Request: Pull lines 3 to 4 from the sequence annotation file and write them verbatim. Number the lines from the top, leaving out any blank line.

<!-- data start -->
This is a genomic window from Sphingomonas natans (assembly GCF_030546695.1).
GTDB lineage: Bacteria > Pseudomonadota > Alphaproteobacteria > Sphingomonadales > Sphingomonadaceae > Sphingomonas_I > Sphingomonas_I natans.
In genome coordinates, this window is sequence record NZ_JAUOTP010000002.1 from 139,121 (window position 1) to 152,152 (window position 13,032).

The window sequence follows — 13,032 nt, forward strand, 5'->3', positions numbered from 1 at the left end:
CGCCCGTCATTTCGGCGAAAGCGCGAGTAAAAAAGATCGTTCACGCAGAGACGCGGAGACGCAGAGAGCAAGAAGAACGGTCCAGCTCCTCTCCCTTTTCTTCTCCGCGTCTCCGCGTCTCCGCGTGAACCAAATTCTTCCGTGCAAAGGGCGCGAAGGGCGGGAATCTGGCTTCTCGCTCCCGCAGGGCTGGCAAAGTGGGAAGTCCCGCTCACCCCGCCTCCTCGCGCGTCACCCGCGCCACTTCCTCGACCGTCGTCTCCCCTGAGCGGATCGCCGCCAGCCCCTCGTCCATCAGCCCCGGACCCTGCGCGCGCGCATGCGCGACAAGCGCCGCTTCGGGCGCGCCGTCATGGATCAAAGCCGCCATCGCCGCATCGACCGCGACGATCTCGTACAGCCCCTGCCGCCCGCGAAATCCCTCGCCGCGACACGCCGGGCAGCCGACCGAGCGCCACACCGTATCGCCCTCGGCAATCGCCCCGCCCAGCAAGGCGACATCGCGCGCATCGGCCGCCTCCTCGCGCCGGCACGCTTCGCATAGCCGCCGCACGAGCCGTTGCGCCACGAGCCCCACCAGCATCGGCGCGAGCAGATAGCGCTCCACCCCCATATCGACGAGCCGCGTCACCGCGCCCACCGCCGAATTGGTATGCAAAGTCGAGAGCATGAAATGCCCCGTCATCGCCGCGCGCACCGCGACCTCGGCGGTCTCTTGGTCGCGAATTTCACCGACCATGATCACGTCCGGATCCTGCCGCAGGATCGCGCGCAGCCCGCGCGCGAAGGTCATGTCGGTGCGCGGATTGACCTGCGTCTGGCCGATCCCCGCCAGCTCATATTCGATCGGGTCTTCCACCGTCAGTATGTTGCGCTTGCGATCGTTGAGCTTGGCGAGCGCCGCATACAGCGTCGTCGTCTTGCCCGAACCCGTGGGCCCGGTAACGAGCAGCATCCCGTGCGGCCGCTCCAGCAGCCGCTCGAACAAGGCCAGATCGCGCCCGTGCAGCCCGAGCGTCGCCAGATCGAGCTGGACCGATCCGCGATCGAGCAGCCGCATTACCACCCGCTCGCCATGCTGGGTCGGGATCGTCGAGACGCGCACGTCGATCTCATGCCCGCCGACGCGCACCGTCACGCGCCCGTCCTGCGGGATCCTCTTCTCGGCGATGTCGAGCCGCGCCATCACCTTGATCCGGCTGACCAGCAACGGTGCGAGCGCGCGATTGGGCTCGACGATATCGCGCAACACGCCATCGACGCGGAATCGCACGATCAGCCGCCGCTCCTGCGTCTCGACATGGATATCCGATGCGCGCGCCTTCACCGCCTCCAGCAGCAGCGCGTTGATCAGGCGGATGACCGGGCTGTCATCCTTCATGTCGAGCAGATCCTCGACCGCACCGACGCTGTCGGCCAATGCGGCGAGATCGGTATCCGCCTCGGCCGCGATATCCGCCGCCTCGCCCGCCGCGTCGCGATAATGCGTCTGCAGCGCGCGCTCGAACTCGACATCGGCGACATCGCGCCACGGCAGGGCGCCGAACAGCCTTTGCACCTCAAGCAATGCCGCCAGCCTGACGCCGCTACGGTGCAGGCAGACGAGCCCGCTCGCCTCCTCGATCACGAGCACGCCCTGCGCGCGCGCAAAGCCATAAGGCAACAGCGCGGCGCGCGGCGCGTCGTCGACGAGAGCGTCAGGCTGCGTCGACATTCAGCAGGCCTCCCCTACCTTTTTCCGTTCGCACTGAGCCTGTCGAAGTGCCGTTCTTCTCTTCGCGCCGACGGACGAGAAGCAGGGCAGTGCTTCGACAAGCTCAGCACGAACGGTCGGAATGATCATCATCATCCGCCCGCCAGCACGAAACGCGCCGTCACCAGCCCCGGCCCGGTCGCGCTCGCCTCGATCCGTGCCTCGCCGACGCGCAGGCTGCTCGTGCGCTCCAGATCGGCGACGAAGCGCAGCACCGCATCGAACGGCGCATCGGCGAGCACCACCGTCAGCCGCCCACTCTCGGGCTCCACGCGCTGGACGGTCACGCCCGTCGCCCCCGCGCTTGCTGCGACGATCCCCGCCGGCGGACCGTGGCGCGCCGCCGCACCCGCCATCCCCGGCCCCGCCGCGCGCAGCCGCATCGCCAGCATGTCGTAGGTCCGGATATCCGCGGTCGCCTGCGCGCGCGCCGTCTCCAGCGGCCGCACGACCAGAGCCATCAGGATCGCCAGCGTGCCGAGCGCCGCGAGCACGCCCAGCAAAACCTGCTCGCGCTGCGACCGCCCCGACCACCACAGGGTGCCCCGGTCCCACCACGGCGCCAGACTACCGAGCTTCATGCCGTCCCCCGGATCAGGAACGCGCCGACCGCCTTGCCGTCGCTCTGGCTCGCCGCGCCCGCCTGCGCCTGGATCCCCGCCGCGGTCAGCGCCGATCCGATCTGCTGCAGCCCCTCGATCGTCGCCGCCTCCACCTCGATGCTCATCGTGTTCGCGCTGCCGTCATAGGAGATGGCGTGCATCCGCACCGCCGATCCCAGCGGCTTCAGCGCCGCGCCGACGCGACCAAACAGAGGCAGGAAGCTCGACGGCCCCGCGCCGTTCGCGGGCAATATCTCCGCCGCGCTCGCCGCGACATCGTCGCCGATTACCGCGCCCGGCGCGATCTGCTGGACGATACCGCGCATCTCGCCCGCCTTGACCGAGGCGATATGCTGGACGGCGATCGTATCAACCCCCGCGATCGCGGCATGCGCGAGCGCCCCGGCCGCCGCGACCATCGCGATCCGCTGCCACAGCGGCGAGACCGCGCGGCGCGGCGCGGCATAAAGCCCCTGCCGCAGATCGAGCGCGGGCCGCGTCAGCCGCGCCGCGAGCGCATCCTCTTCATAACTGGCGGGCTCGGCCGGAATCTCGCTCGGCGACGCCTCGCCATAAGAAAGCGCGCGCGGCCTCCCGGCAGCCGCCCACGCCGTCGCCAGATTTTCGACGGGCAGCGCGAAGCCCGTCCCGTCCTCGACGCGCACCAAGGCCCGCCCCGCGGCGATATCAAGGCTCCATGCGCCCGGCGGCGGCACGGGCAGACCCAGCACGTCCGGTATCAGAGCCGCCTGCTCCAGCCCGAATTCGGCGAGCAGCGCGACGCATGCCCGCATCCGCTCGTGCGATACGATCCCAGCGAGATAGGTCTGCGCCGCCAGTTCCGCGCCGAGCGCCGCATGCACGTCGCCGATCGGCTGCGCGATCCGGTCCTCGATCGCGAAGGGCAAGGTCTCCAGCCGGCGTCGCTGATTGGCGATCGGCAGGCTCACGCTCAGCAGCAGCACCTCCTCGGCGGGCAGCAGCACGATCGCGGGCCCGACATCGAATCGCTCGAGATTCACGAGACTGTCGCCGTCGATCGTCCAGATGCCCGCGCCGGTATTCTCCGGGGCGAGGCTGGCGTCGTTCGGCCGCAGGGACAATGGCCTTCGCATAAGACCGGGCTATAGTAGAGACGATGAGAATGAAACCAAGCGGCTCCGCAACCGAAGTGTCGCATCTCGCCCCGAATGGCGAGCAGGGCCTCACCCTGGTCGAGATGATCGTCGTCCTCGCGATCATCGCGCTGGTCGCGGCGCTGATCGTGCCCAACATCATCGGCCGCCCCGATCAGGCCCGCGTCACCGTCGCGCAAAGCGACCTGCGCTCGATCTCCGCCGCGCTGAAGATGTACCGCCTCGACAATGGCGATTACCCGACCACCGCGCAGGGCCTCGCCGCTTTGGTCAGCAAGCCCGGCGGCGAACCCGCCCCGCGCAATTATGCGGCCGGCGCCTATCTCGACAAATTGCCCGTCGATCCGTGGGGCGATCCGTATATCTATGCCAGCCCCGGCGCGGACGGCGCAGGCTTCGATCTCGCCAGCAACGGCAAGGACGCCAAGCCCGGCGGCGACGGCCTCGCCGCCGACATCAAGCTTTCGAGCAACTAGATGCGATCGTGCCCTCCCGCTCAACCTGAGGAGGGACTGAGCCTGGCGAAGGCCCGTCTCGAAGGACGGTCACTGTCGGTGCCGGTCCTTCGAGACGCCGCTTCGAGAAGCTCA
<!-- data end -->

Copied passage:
In genome coordinates, this window is sequence record NZ_JAUOTP010000002.1 from 139,121 (window position 1) to 152,152 (window position 13,032).

The window sequence follows — 13,032 nt, forward strand, 5'->3', positions numbered from 1 at the left end: